Day 30: Pier pressure

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Shorncliffe PierTODAY  I visited my sister in the north-eastern suburb of Shorncliffe and although I have visited her there many times– and even lived there for a time – I am ashamed to say I had never taken much notice of the pier.

Yes, I’ve visited Brighton’s famous pier in England a few times and walked the Scheviningen pier near The Hague in Holland many times and now I can say I’ve been to Australia’s Shorncliffe Pier.

And I wasn’t disappointed, well perhaps a tad because it’s closed for safety reasons at the moment and not due to reopen until 2016, but it’s nevertheless a location that’s well worth visiting.

It’s all my own fault really as I only just missed out on it – Brisbane City Council closed it in March 2012 when it found a number of its piles, headstocks and girders were in such poor condition that there was too high a risk of structural failure to let the public keep using it.

Shorncliffe PierAnd that’s not surprising as the Shorncliffe Pier, Brisbane’s largest timber pier, was designed by FDG Stanley in 1882 and made of ironbark logs supporting a timber deck, opening around 1884.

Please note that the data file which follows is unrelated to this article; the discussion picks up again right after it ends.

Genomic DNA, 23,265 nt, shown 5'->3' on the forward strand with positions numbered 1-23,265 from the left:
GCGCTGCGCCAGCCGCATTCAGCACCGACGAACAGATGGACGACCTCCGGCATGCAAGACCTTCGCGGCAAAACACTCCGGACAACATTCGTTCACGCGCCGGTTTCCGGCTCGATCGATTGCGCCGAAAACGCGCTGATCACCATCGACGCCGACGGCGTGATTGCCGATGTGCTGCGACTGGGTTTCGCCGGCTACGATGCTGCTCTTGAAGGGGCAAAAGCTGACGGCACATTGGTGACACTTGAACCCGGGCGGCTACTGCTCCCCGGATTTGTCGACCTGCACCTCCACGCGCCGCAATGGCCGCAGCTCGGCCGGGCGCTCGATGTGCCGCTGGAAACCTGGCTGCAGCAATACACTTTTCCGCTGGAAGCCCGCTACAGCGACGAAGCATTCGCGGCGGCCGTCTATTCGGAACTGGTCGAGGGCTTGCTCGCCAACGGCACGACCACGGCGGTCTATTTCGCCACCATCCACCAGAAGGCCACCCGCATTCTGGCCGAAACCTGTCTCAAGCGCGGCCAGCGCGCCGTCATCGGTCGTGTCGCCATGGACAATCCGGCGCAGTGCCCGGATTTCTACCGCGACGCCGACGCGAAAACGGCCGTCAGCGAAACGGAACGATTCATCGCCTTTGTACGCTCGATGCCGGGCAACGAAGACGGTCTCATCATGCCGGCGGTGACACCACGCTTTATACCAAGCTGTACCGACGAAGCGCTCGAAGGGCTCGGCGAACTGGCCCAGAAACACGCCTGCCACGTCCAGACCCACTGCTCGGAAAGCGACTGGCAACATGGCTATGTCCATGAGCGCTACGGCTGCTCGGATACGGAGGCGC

Stretching 350 metres into Bramble Bay, it is one of the longest recreational piers in Australia.

It was first called the Sandgate Pier as Sandgate was Brisbane’s first seaside town and the pier was just the place for fashionable 19th century visitors to promenade or catch the steam ferry across the bay to Humpybong on the Redcliffe Peninsula.Shorncliffe Pier

A rail line from the city to Sandgate opened in the early 1880s (today the pier can be reached by a pleasant walk from Shorncliffe station) and about the same time, a privately funded group The Sandgate Pier Company formed “to conduce to the advancement of the interests of this city, and speedily become the terminus of a railway, connecting the bay with the Metropolis”.

Although it was first thought it could be used as a goods pier with a railway line along it, this idea was abandoned (the water is quite shallow) and instead the pier established Sandgate as a seaside tourist destination.

Ferry services stopped operating in 1928 as Sandgate’s popularity among beachgoers waned and it was virtually bypassed when the Hornibrook Highway bridge to Redcliffe opened in 1935.

Repairs have been carried out over the years but the Shorncliffe Pier is now due for a major overhaul and its closure is sorely missed by the fisherman who have lined its rails and sat in its pavilion in recent decades.

For today’s visitor, it’s still worth the effort as even though the pier walk is unavailable, there are landscaped picnic and barbecue areas, a waterfront esplanade for promenading, a small beach and views to the Glass House Mountains, Redcliffe and across the river mouth to Wynnum, all with the bushy Shorn-cliffs in the background

.Shorncliffe Pier Shorncliffe Pier Shorncliffe Pier Shorncliffe Pier Shorncliffe Pier

 

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